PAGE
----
Councilmember Bagshaw left office on December 31, 2019. This website is for archival purposes only and is no longer updated.

A gem on First Hill



I was a guest at last night’s First Hill Improvement Association (FHIA) meeting, and it is opportunities like these for which I am most grateful as a Councilmember. Local community groups like the FHIA are made up of committed businesses and residents, and their monthly meetings are meant to address and improve community issues. The FHIA has been doing good work since its founding in 1958, and they advocate for better parks, more green streets, and the other amenities that define a great neighborhood.

Communication is critical to the work they do, and they do it well. Whether they are concerned about picking up litter or keeping the Park Rangers in Freeway Park, they are articulate and clear. One of the recommendations from last night was to emulate a plan from Cannon Beach, Oregon, known as “3/50,” where residents shop, eat, and relax in their own neighborhood three days a week and spend $50 in the process. It will make a tremendous difference to the businesses, and activating the neighborhood will in turn draw others in.

One of the great draws of the First Hill neighborhood is the Frye Art Museum. It is a gem, and it welcomes a new contemporary exhibition on January 22, and I’d like to take a moment to pass that information along further.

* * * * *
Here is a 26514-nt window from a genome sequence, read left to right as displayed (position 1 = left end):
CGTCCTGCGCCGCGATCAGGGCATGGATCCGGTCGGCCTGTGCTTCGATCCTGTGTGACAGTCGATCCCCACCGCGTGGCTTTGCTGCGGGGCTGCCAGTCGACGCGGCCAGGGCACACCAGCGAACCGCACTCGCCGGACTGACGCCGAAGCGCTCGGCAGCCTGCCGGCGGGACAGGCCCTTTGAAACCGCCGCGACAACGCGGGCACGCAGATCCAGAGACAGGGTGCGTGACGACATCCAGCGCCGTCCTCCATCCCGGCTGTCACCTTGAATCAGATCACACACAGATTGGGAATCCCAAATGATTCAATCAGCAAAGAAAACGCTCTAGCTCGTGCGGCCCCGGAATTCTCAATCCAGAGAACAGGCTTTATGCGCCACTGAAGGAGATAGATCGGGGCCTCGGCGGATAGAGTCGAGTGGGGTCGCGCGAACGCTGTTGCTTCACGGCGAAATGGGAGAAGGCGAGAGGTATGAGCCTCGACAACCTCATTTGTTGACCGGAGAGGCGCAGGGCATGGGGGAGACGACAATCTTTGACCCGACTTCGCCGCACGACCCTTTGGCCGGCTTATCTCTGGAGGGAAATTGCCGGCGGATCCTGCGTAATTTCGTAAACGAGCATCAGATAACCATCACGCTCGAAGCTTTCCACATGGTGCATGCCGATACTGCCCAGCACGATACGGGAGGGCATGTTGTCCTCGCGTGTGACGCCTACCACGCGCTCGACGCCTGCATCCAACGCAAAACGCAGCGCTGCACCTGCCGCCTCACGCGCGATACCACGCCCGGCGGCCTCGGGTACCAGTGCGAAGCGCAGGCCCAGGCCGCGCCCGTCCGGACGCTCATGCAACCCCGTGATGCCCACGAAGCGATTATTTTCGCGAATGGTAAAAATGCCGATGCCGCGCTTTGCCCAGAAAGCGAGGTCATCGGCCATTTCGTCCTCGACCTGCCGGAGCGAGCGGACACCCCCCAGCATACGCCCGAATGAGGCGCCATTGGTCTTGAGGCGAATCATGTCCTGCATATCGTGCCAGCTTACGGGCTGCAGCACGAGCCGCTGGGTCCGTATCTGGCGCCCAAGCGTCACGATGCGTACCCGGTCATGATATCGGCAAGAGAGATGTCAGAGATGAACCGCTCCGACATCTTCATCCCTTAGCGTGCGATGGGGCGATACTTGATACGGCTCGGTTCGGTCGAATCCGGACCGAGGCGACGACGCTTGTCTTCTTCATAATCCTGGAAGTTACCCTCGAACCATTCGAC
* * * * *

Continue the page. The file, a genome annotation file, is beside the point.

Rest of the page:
Ming Wong: LIFE OF IMITATION, an award-winning exhibition by the Berlin-based Singaporean artist Ming Wong, will have its American premiere at the Frye Art Museum on January 22. First presented at the 2009 Venice Biennale, where it won a Special Jury Mention award, the exhibition features multiscreen video installations; billboards by Neo Chon Teck, Singapore’s last surviving billboard painter; rare screen memorabilia; and photographs of cinema palaces. This exhibition, Ming Wong’s first in the United States, has been co-organized by the Singapore Art Museum and the Frye Art Museum.

In his installations Wong adapts landmark films of world cinema, such as Douglas Sirk’s Hollywood melodrama Imitation of Life (1959), addressing issues of racial identity, gender, language, and that which the artist refers to as “in-between, bittersweet, where you don’t know whether to laugh or cry.” In Love for the Mood, a “rehearsal of a rehearsal,” is Ming Wong’s tribute to Wong Kar-wai’s Hong Kong film In the Mood for Love (2000), set in the 1960s. Finally, Four Malay Stories reinterprets Malay showbiz icon P. Ramlee’s most famous films, with Wong himself playing sixteen stock characters in a comedy, a melodrama, a social drama, and a period drama.

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